Prose & Poetry - The Muse in Arms - Good Wishes
First published in London in November 1917 and reprinted in February 1918 The Muse in Arms comprised, in the words of editor E. B. Osborne:
"A collection of war poems, for the most part written in the field of action, by seamen, soldiers, and flying men who are serving, or have served, in the Great War".
Below is one of seventeen poems featured within the Moods and Memories section of the collection. You can access other poems within the section via the sidebar to the right.
by Edward Shanks
Good luck, good health, good
A very hive of honey-bees
To make and store up happiness,
Should wait upon you without cease,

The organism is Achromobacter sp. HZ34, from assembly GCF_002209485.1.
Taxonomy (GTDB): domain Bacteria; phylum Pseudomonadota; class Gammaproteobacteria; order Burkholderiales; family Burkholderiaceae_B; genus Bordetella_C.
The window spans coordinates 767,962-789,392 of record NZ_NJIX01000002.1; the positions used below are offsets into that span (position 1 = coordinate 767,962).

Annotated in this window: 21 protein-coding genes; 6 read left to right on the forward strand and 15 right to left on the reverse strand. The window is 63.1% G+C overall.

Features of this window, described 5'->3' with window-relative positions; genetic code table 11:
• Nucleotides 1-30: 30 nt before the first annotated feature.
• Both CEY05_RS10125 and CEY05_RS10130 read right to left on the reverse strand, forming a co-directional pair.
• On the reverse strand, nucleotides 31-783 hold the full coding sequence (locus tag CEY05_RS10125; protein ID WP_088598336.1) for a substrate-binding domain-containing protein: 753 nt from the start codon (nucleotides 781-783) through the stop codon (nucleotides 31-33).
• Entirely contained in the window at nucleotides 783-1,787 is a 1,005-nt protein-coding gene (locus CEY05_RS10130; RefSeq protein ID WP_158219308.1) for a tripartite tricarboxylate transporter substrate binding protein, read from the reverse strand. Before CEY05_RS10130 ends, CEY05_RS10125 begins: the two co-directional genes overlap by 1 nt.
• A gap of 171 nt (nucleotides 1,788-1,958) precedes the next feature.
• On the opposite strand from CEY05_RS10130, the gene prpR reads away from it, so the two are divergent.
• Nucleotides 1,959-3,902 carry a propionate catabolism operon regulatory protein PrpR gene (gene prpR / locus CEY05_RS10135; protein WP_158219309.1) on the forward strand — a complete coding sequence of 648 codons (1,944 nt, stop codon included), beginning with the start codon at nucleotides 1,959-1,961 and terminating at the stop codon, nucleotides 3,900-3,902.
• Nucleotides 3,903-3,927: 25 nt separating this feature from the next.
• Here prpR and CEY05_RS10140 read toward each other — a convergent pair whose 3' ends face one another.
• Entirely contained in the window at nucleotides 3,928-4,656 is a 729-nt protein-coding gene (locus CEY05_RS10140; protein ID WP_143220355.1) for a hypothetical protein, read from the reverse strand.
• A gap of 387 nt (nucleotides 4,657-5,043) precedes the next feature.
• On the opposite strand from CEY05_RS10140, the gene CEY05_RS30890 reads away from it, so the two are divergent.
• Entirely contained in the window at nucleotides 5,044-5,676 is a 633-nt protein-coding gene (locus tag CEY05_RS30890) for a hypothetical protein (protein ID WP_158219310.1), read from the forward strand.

If I'd the power to call them down
Into this stuffy little town,
Where the dull air in sticky wreaths
Afflicts a man each time he breathes.
But since I have no power to call
Benevolent spirits down at all,
I'll wish you all the good I know
And close the chapter up and go.
A 'corkscrew' was a metal post for supporting a wire entanglement, with a twisted base enabling it to be screwed into the ground, removing the need for a hammer, the use of which could attract enemy fire.
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